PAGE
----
How will I afford it?
Paying for classes can be expensive. Fortunately, there are options.
LER partners with Walden University to offer access to college courses online. “The advantage to going through a university this way is that you can apply for financial aid,” Love-Zaranka says.
However, other affordable options do exist. Your local community college is one option.
Or, check out MOOC.org. This searchable website connects you with free or low-cost online college courses, and many of the subjects required for the IBCLC exam can be found here.
The courses are offered by various accredited colleges and universities. By paying a small fee (often $50 to $100) and taking the class, you obtain a certificate of completion that fulfills your requirement. “It’s cheaper than community college,” Love-Zaranka notes.
How can I fit it in?
If your life is already full, enrolling in a college course can feel daunting.
Setting realistic goals is key. “Knowing what you have time for is the first step,” Love-Zaranka says. “Get out your planner and figure out how many hours in your week you can spend on coursework.”
Expect the unexpected and allow for extra family needs, illness, and other contingencies. Only commit to as many courses at a time as you can comfortably do.
This will take forever!
What if you need a few courses … or more than a few? What if you need all of them?
Don’t give up.
“Break down what you need to do and plan it out,” Love-Zaranka says. “And then, continue to feed your passion in the meantime. Hold open that space in your mind and in your heart.”
Can you check in with your local WIC and see if you can volunteer? Or find another option for connecting with and helping lactating families in your area?
“If that gets discouraging because you can’t find an opportunity, pivot and go online,” Love-Zaranka urges. “Find an online mentor—many people are willing to do more online mentoring now because of Covid-19.
“Any time you hit a wall,” she says, “go back and find a place where the path is a little clearer. Then, keep going.”
Useful Links:
Find a summary of the requirements from IBLCE here.
Get a detailed description from IBLCE here
For a big-picture look at planning your path to the IBCLC exam, see the first post in this series Planning your path to the IBCLC.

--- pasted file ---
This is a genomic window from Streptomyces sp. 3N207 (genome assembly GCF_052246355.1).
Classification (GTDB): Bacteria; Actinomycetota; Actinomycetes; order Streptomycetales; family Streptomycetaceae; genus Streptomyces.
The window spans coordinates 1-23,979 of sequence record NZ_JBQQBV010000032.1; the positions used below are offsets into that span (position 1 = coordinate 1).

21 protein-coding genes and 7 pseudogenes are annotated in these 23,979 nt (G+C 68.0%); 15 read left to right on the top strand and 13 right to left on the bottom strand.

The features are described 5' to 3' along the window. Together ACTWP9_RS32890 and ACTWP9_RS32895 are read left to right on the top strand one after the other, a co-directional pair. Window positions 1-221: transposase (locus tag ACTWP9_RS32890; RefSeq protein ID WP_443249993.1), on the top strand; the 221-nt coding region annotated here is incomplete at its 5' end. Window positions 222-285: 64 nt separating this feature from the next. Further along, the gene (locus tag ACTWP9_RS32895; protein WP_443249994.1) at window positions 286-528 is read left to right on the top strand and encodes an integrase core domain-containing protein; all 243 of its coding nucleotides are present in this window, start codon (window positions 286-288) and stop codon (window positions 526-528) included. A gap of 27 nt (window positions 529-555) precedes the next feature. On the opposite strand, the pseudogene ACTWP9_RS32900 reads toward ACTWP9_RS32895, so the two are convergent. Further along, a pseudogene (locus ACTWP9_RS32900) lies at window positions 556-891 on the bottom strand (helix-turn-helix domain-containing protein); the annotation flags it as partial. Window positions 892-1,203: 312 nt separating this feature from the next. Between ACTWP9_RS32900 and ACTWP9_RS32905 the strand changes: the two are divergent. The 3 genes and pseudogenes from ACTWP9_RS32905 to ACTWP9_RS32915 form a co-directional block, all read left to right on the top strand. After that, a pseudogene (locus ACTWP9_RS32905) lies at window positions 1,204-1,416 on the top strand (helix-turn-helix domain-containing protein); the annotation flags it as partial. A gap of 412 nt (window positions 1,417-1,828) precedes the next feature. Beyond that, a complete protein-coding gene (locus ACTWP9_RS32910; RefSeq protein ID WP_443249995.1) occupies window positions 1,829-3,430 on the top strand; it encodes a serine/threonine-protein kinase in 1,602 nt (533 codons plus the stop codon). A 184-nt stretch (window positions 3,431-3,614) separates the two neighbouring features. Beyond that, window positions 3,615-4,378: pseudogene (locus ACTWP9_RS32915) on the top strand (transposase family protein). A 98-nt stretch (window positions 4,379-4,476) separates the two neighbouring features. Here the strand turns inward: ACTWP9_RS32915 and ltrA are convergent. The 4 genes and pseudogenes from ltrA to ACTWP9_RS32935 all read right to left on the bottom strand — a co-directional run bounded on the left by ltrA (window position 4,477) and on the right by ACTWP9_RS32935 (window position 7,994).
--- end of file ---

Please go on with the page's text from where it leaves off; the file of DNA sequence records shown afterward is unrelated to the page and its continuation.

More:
Goals to become IBCLC 2021
Depending on your educational background, the 14 health science courses required to apply to take the IBCLC exam can be an item you quickly cross off your list … or the one thing standing in your way.
If getting the necessary coursework is on your list of goals, 2021 could be an excellent year to check some of those boxes.
In this blog series, Goals For 2021, we bring you the insider perspective of Angela Love-Zaranka, BA, IBCLC, RLC, Program Director at Lactation Education Resources (LER).
Love-Zaranka served on the IBLCE Board from 2006 to 2012 and sat on IBLCE committees until 2015. She has seen every aspect of the process, including helping to write the IBCLC Exam.
In this post, Love-Zaranka discusses ways to fulfill the health sciences education requirements.
Let’s talk about what classes are required, how to get them, and what to do if this is going to take you a while.
What do I have to do?
The Health Science Education Requirements fall into two categories.
Let’s talk about the college courses first.
There are eight courses you must take from an accredited college or university.
You must obtain a passing grade (or a “pass” in a pass/fail class), and the course must be at least one academic session in length (defined by IBLCE as 25 or more hours).
Ready for the subject areas? Here they are:
  • Biology
  • Human Anatomy
  • Human Physiology
  • Infant and Child Growth and Development
  • Introduction to Clinical Research
  • Nutrition
  • Psychology or Counseling Skills and Communication Skills
  • Sociology or Cultural Sensitivity or Cultural Anthropology
There are six more courses, which you will not find at a university, but need to complete.
  • Basic Life Support
  • Medical Documentation
  • Medical Terminology
  • Occupational Safety and Security for Health Professionals
  • Professional Ethics for Health Professionals
  • Universal Safety Precautions and Infection Control
The first eight courses can be taken at a college or university, online, or in your community. The second six courses can be taken as continuing education courses. (LER offers a course here that combines five out of the six here, just leaving you to find a local Basic Life Support class.
It’s important to remember that all of these courses need to be completed before you apply for the exam—not by the exam date itself.